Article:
It's been an up-and-down season for Ajla Tomljanovic, but mentally, she hasn't been as up-and-down about her performances.

According to both Tomljanovic and her boyfriend—and fellow pro—Matteo Berrettini, that's part of why she's enjoying one of her best seasons. The 28-year-old Australian reached her first Grand Slam quarterfinal at Wimbledon, the third round of the US Open, and is ranked No. 47—not far returning back into the Top 40 for the first time in two years.

This week at Indian Wells, she defeated No. 6 Garbine Muguruza and is into the fourth round, where she'll face Angelique Kerber.

"I think what's been really helpful this year is I've just accepted that whatever happens happens, and I have to move on and then try again," she told press. "I don't try to dwell on the past or on the losses too long. Every tournament I take just as a new tournament. Happy to be even able to play."

That's not something the former top junior has always found easy.

"The competitiveness and the losses sometimes get a little heavy," she said. "Just simplifying it, always moving forward, learning from it, that's what kind of keeps me going."

Berrettini agrees. Often courtside for her matches, the 25-year-old Italian can look nervous watching her play, but says he encourages her to be more positive about her performances.


Tomljanovic and Berrettini at the 2020 Citi Taste of Tennis event in Melbourne, Australia.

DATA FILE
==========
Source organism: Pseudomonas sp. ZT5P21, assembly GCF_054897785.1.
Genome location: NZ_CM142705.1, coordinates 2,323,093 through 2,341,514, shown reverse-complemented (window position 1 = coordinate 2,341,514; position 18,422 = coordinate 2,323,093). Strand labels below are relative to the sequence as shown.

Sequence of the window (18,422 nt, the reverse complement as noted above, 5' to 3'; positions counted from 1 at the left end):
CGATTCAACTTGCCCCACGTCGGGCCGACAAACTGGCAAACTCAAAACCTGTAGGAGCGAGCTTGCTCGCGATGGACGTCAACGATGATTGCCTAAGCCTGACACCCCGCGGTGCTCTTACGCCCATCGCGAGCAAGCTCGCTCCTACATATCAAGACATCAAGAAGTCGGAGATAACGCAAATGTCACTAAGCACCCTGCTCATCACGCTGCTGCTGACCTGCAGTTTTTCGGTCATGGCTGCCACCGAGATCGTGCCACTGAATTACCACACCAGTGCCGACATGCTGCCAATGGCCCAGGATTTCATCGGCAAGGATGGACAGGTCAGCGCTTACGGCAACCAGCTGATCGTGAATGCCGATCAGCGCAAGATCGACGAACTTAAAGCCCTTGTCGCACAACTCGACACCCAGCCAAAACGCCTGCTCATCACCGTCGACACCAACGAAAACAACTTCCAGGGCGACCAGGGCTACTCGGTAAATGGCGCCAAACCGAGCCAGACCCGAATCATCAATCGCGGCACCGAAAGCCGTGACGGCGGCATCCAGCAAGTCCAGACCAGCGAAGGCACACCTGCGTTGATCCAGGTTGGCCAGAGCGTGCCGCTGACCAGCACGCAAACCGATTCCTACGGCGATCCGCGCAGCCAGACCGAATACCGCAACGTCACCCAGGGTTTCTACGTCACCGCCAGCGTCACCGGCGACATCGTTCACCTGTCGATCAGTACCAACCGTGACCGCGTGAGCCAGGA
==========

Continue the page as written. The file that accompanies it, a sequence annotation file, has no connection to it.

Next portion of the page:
Tomljanovic and Berrettini at the 2020 Citi Taste of Tennis event in Melbourne, Australia.

"I know her, and I think I know how much she's tough on herself," he said following his opening-round win in California. "I'm always telling her that she has to kind of tell herself that she achieved a lot during her career, and she has to enjoy what she's doing.

"The fact that she did quarterfinals in Wimby, third round in US Open, it's not something that it's normal because she never did it, and I think it's important for a player to recognize that, to feel good about it. So I think it's good to feel bad in the bad moments, but it's worth it to feel good when the things are going well. So that's what I'm telling her.”

The big-hitting Berrettini is ranked No. 7 and having a breakthrough himself this season, reaching his first Grand Slam final at Wimbledon. He has also won two titles and showed his versatility by reaching the final of the clay Masters event in Madrid.

He notes he had less pressure coming up than Tomljanovic, who began competing on tour in her teens.

"I grew up with more calm, and I didn't see like in my career such a big jump like I did, and I was working for it, but I didn't know it would happen," Berrettini said. "Sometimes when you put too much pressure it can happen, you're thinking too much. This sport sometimes you don't have to think too much.

"But I think what [Ajla is] doing is great. She's close to her best ranking. She's working hard. She is a competitor. She really likes to play. I really think that she's gonna get even better."